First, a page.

The Marketing Magic of E-mail: Nine Ways to Make It Work For You
Marketing guru Chris Baggott, author of “Email Marketing by the Numbers” offers some insights to help you make the most of your e-mail marketing.
Stay out of the spam folder. The same things that make e-mail valuable to you also make it valuable to spammers. There is a lot of bad e-mail out there, and if your message gets lumped in with the trash, it will mean ruined constituent relationships for you. And you don’t have to sell questionable sexual enhancement products to be labeled a spammer. Even trustworthy organizations can abuse e-mail.
Get your recipients to act. One of the most glaring issues for e-mail marketers is dwindling engagement. For whatever reason, people who at one point opted-in by opening e-mails and purchasing through them have stopped engaging. To solve this problem, look at the four factors that influence an e-mail’s success—past behavior, relevancy, frequency and creative strength.
Build a killer database. To leverage the benefits of e-mail segmentation, you need a good database. And to build a good database, you need to understand what data is going to drive your business and e-mail marketing programs. There are three ways to collect e-mail addresses for your databases without alienating your constituents: online e-mail collection, offline (physical location e-mail collection), or B-to-B/networking/real-world registration.
Find the best recipients. When you have something relevant to say, you must say it to the right individuals. Segmentation is your answer. It’s one of the most effective ways to boost engagement and prevent list fatigue. It lets you identify individuals with similarities, allowing you to develop messages that are likely to be relevant to these select portions of your audience.
Find or create relevant content. Creating the right content for you all comes down to what works for your business and what will provide value to your constituents. Often the word content is synonymous with worry for marketers. There are budget fears, resource fears, and time constraint fears. The good news is there are several easy ways to create relevant content for your messages, and they won’t necessarily require more work. For example, you can use information from your Web site, utilize third-party content and tap into professional copywriters.
Use analytics that matter. Once upon a time, you couldn’t tell which parts of your marketing effort worked and which didn’t. That truth is outdated. By paying attention to analytics such as your deliverability rates, open rates, click-through rates and unsubscribe rates, you now have the power to know exactly what’s happening and why it’s happening. In fact, you can apply a return on investment amount to every single e-mail marketing activity.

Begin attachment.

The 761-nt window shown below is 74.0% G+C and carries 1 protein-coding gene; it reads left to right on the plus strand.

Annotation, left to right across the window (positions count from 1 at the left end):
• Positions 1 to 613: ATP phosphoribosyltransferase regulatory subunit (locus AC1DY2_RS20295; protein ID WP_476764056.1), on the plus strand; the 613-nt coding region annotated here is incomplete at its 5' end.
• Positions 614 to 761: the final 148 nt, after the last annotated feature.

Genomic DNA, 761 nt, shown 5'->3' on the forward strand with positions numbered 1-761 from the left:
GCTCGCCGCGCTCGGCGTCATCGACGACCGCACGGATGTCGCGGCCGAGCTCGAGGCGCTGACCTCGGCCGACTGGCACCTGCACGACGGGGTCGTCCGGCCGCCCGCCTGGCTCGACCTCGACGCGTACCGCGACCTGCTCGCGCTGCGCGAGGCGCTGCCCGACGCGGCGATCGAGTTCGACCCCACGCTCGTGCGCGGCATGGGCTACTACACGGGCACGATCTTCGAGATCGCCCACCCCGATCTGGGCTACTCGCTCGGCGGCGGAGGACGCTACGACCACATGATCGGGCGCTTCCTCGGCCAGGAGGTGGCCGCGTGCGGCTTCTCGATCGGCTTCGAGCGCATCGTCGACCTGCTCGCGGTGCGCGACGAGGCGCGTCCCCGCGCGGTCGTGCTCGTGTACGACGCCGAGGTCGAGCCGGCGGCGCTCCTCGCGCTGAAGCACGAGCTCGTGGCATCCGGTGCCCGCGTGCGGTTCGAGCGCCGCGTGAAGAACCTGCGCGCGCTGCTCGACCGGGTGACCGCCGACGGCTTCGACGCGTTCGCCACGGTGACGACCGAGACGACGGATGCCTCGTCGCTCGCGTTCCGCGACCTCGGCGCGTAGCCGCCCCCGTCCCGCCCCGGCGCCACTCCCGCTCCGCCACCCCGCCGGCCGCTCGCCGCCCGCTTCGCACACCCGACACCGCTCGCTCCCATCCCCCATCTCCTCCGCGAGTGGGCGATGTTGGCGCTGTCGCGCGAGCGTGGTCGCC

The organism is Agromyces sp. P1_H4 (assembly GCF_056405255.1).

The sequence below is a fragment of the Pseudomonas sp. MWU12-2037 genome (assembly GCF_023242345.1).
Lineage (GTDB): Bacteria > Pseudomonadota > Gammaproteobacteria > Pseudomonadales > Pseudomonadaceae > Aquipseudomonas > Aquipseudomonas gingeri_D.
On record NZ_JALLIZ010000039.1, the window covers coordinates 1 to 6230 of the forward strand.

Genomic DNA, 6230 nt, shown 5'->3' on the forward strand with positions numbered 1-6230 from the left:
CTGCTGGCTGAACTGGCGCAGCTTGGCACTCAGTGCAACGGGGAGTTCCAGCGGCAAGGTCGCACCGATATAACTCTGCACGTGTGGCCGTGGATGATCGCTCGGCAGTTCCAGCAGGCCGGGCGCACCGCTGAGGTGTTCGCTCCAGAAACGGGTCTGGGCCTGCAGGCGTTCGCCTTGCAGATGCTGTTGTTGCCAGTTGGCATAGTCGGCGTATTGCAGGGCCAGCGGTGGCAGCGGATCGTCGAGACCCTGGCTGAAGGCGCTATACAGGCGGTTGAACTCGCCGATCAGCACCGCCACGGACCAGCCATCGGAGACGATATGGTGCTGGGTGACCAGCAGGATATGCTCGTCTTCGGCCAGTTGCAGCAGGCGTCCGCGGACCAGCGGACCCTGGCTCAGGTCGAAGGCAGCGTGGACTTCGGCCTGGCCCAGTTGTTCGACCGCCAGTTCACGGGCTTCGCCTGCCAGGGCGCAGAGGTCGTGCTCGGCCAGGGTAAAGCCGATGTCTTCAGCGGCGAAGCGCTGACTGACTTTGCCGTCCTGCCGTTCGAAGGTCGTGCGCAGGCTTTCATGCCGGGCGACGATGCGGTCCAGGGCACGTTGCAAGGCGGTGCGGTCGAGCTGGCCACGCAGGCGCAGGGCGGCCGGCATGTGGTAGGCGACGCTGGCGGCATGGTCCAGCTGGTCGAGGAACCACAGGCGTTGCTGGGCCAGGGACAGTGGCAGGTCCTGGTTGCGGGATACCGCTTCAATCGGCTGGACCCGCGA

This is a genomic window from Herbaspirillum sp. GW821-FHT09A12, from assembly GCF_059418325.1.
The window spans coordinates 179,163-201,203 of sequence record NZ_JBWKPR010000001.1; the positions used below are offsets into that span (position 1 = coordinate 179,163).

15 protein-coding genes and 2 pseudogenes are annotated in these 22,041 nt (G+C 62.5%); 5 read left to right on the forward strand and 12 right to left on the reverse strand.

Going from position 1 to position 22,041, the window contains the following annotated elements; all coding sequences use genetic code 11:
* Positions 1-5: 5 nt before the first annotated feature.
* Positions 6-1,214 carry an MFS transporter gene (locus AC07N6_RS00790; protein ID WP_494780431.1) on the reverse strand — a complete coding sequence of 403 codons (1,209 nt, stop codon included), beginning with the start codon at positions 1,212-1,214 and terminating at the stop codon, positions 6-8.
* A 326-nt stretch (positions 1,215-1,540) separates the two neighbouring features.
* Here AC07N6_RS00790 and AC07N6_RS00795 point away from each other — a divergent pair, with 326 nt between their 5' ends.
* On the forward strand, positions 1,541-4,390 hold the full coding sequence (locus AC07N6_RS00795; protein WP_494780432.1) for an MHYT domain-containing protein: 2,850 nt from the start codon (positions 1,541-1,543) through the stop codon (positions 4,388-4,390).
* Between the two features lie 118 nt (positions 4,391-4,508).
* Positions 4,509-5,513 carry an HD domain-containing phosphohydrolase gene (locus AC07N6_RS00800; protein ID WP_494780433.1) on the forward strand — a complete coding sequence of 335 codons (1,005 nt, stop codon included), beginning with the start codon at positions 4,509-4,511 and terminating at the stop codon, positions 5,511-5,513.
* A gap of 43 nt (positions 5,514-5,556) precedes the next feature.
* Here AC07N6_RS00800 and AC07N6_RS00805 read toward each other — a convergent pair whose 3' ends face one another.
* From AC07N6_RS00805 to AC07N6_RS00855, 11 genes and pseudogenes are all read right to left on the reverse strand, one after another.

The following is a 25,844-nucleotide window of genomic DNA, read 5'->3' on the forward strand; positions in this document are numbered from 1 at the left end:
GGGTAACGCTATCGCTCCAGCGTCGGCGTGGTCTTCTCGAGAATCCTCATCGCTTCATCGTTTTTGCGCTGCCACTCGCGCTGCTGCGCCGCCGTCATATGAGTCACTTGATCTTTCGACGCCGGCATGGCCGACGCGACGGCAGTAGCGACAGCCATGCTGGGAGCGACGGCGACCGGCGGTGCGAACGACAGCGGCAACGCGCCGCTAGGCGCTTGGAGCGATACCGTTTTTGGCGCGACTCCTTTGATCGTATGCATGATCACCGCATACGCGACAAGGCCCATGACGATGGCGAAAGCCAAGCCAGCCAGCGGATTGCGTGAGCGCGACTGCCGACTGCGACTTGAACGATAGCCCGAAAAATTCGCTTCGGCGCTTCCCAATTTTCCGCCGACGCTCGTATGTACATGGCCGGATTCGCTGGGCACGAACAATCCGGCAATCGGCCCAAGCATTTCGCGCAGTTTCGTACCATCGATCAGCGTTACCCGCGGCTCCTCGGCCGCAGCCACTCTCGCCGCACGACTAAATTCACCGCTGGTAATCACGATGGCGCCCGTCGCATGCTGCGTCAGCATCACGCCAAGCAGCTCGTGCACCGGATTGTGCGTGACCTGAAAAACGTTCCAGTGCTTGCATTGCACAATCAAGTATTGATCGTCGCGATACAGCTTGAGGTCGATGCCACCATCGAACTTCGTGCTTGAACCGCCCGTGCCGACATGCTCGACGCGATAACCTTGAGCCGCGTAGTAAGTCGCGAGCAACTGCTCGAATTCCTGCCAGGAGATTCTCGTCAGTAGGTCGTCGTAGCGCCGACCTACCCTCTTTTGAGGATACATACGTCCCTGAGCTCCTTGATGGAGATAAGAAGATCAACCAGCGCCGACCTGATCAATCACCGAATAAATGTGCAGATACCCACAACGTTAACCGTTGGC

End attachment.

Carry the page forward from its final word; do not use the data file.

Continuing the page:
Put your messages to the test. In today’s high-tech world, it’s easy to find out which elements of your messages are more likely to work before you commit your entire database or segment. There are two ways to test: A/B and multivariate. A/B will require you to pull two random samples. You’ll then send out a message where only one element is different—a subject line, for example—and look at results to see which subject line encouraged the most recipients to open the e-mail. The winner is then mailed to the remainder of the audience. Multivariate testing involves simultaneously testing several variables at once and measuring the net result.
Ask for feedback. In a relationship, dialog never stops. It’s impossible to know all you need to know about someone, which is why you should strive for more information on an ongoing basis. Asking is the best way to receive information directly from your constituents. Requests can be made during registration, at the point of purchase, or via a survey. The most important thing to remember is that you have to make positive changes based on the data you collect. Not using data will erode trust and perhaps prevent further participation in the future.
Triggers, transactions, and integration—What does it all mean? Triggered e-mails are automatically sent to a subscriber when an event happens—a purchase, webinar attendance, or e-mail opt-in are examples. These events, or “transactions,” are indications that a constituent is engaging with you on some level. Typically, automation and triggering entails “integration,” which is a means to seamlessly move your data from your database marketing system to your e-mail marketing system. This direct connection will enable you to sync your database of record, provide e-mail marketing from within your other systems, automate, and even syndicate content.
“E-mail is such an inexpensive and easy marketing tool to use it’s unfortunate that more companies aren’t using it effectively,” says Baggott. “I want to help people build relationships with their constituents that make them feel appreciated, unique, and valued. E-mail marketing is the way to do that. It allows you to reach out to your customers in a one-to-one, deeply personalized way that goes beyond communication or even selling. You’re actually engaging them in mutually beneficial dialog. E-mail is a revolutionary marketing tool . . . you just have to know how best to use it.”
Chris Baggott is the co-founder and chief marketing officer of ExactTarget, an e-mail marketing software firm. He is author of “Email Marketing by the Numbers: How to Use the World’s Greatest Marketing Tool to Take Any Organization to the Next Level” (Wiley, 2007, $24.95). You can visit his blog at http://exacttarget.typepad.com.